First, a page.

Does ‘factory farming’ increase our risk of experiencing pandemics?

pigs human organs feature

Some experts have hypothesized that the novel coronavirus made the jump from animals to humans in China’s wet markets, just like SARS before it. Unsurprisingly, many people are furious that the markets, which were closed in the immediate wake of the outbreak in China, are already reopening.

It’s easy to point the finger at these “foreign” places and blame them for generating pandemics. But doing that ignores one crucial fact: The way people eat all around the world — including in the US — is a major risk factor for pandemics, too.

[Editor’s note: Listen to GLP’s interview with veterinarian and farmer Dr. Leah Dorman ‘Factory farming’ poisons our food and harms animals? to learn more about food safety and animal agriculture.]

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For years, expert bodies like the World Health Organization and the Centers for Disease Control and Prevention have been warning that most emerging infectious diseases come from animals and that our industrialized farming practices are ratcheting up the risk. “Livestock health is the weakest link in our global health chain,” noted the Food and Agriculture Organization of the United Nations in a 2013 report.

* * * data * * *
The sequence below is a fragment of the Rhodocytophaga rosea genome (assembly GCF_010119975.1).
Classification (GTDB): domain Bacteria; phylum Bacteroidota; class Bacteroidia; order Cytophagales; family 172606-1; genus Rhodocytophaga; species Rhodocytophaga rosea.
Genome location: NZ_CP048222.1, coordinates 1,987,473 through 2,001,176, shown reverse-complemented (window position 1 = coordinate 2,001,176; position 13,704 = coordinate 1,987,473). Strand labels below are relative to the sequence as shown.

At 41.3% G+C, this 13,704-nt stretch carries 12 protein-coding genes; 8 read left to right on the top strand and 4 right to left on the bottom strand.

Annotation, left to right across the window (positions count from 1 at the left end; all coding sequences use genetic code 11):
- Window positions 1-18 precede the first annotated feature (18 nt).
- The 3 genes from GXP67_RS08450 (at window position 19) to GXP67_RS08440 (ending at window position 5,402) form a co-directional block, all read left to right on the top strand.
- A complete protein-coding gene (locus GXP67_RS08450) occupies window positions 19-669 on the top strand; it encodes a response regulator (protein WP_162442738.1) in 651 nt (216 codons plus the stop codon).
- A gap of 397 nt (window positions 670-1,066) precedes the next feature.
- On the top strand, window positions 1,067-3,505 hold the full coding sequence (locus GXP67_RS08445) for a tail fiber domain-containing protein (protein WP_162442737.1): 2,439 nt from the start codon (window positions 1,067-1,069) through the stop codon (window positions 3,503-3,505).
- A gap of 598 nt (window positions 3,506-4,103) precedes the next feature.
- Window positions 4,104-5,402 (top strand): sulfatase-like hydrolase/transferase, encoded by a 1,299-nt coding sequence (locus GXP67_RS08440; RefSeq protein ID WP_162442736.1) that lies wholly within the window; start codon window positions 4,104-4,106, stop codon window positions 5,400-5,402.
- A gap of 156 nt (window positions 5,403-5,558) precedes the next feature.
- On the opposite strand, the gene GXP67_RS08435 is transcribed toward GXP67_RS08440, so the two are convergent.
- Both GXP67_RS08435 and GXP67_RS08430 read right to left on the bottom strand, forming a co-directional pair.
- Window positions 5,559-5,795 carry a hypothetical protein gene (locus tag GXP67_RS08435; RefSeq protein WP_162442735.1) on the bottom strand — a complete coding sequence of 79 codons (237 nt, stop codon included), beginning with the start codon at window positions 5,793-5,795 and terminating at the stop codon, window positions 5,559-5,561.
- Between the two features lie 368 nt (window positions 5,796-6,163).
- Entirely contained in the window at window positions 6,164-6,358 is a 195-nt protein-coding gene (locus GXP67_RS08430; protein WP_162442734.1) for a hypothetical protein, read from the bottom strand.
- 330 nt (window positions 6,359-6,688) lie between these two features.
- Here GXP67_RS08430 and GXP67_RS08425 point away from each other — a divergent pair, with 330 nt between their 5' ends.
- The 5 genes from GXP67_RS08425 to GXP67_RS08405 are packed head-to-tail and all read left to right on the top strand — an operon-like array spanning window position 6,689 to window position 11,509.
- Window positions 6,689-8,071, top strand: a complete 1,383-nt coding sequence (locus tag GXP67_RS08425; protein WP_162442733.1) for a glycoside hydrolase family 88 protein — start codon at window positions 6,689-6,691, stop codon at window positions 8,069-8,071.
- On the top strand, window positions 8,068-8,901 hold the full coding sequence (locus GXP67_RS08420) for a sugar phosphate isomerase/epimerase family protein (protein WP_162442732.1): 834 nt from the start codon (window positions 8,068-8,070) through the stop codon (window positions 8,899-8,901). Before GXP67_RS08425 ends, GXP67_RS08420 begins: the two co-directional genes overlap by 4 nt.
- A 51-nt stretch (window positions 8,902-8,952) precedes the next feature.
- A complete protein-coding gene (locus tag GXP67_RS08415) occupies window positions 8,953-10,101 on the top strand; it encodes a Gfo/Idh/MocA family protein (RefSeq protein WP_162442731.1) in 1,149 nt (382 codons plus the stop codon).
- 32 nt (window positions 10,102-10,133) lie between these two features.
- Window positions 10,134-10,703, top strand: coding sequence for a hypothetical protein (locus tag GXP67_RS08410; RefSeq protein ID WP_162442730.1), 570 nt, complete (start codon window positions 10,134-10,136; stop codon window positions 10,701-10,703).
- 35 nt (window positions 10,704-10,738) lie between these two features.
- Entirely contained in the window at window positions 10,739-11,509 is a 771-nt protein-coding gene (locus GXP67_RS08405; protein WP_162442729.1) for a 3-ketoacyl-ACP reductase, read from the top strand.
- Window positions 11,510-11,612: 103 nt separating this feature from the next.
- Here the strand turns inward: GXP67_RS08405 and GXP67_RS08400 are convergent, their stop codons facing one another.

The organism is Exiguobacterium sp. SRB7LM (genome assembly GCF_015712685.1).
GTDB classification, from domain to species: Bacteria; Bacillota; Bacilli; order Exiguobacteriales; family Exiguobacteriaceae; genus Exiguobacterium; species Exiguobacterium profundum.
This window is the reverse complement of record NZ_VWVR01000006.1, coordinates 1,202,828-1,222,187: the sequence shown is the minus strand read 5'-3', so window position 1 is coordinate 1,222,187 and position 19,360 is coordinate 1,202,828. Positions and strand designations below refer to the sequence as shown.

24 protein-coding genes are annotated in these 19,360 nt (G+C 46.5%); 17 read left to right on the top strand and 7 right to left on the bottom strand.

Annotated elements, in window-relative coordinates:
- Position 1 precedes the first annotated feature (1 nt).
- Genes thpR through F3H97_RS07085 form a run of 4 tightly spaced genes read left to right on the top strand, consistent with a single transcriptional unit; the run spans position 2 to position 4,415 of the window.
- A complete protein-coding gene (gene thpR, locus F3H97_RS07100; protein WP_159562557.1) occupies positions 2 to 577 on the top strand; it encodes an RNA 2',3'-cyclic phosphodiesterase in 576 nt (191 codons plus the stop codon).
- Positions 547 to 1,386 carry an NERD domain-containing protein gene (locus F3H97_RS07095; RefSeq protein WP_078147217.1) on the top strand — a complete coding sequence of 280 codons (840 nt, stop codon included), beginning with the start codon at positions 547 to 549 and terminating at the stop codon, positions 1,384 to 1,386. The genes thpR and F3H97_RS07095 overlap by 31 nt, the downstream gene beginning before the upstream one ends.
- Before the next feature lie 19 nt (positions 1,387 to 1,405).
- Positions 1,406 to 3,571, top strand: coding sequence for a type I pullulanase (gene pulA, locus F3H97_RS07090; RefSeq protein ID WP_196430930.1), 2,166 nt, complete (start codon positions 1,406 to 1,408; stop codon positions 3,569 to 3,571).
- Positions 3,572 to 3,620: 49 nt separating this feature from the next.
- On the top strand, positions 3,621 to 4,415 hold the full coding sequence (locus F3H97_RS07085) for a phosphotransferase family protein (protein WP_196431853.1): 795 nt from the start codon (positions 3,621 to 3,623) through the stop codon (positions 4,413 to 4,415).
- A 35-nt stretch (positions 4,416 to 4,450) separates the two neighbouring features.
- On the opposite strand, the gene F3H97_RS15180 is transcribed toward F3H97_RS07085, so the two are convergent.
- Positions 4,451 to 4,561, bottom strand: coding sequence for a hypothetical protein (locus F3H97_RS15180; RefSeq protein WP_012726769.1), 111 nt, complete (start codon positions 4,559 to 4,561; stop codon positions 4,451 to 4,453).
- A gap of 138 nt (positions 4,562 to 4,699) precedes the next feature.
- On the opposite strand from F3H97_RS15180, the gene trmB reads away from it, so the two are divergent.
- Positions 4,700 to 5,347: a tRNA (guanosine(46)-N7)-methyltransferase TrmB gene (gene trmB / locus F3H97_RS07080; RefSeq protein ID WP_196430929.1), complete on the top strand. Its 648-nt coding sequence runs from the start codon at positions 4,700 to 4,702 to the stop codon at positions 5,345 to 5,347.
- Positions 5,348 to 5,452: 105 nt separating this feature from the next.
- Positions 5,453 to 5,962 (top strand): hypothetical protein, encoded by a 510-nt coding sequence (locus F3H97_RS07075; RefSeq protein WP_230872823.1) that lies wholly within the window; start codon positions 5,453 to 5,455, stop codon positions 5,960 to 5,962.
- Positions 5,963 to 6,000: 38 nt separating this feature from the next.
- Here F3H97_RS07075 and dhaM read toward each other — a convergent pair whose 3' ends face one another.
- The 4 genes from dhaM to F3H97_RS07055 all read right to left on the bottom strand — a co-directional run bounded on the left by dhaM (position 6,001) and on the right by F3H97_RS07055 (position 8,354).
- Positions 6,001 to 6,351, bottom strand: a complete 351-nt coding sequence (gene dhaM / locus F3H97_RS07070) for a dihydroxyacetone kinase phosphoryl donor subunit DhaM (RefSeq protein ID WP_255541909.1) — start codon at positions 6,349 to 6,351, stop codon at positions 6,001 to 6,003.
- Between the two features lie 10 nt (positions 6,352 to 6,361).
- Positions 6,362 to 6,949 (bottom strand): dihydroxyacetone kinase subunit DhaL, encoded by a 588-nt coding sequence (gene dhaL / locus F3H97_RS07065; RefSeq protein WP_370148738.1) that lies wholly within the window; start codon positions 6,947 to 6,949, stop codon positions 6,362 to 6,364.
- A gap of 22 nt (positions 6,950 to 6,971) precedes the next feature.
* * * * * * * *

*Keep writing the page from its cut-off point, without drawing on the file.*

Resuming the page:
Related article:  Video: Organic food—marketing 'scam' or healthier option? Here's what science says

To be clear, scientists believe the novel coronavirus originated in wild bats, not factory farms. But it has awakened us all to the crushing effect a pandemic can have on our lives. Now that we’ve come face to face with this reality, the question is: Do we have the political and cultural will to do something major — changing the way we eat — to sharply decrease the likelihood of the next pandemic?

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